Metropolitan Police Authority turns down Taser pilot scheme plans

The Metropolitan Police Authority (MPA) has refused to endorse a proposed Home Office pilot to roll out the use of Taser stun guns to trained officers in London.

It is the second time that the MPA – a body made up of politicians and magistrates – has turned the plan down, requesting more detailed information before it could be satisfied with the Met’s participation, including issues of proper training.

The Home Office pilot scheme would have given the electric hand-held weapons – which discharge an electrical current of up to 50,000 volts to temporarily incapacitate a person – to non-firearms officers for the first time. Ten police forces in England and Wales were to take part in the trial for extended use.

Cindy Butts, deputy chair of the MPA, said: “When the use of Tasers was first discussed by the authority, it was as a less lethal option to the use of firearms by the police, and we were all agreed that its use was of operational value and would save lives.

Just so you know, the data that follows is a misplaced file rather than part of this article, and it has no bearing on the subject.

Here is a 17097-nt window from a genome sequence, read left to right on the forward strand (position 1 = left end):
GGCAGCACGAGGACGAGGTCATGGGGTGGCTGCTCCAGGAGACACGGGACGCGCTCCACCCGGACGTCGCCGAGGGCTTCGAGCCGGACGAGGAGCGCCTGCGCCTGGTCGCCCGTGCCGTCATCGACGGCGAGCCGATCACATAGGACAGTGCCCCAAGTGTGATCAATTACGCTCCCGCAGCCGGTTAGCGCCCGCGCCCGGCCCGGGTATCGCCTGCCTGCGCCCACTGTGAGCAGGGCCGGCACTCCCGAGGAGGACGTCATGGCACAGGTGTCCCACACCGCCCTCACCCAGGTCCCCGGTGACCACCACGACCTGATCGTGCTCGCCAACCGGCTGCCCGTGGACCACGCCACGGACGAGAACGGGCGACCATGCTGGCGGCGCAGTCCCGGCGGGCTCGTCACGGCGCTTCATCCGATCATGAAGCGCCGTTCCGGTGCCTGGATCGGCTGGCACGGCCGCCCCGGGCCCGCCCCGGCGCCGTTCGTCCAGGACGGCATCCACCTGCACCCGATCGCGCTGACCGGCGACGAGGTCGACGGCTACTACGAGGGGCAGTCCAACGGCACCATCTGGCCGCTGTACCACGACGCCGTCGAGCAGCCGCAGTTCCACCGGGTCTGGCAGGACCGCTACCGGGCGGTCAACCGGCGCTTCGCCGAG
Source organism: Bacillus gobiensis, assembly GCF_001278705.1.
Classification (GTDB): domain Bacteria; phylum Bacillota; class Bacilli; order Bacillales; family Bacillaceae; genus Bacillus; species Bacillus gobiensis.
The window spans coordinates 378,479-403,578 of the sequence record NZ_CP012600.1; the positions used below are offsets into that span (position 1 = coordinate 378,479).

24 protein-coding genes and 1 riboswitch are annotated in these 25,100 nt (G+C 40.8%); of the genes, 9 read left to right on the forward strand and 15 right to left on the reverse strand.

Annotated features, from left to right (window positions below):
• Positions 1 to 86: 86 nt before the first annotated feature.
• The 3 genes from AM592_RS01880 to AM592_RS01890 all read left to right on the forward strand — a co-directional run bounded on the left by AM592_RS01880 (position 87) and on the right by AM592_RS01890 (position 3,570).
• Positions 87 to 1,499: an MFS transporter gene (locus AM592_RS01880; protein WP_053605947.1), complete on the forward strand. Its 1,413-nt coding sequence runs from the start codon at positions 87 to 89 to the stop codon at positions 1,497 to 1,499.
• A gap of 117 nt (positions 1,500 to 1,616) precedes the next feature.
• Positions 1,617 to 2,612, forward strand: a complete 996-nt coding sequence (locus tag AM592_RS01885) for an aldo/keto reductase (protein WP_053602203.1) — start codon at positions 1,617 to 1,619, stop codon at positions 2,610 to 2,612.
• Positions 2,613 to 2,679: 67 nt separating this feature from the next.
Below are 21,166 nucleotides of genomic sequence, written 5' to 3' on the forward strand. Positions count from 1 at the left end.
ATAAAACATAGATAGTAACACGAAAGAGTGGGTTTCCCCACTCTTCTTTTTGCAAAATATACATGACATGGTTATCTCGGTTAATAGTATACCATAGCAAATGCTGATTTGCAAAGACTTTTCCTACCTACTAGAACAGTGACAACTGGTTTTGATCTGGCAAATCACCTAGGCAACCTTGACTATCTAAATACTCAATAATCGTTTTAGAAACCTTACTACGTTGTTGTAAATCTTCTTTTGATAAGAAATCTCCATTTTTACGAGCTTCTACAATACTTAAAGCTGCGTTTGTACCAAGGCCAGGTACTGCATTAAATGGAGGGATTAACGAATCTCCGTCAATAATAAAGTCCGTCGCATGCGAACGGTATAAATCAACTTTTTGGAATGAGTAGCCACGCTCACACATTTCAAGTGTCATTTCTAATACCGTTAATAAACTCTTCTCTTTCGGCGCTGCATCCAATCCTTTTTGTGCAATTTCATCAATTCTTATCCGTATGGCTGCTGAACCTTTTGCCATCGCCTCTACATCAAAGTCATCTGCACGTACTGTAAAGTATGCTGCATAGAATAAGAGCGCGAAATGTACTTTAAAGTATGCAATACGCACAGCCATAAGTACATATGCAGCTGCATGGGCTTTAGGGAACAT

“Once again, we have been asked to sanction the use of the Taser under very different circumstances, and we are uncomfortable with the potential increase in the use of force by the police which we believe would send the wrong message to Londoners.

“We remain to be convinced that participation in the Home Office pilot scheme would be of real value, and have again requested information to answer our legitimate concerns,” Butts concluded.

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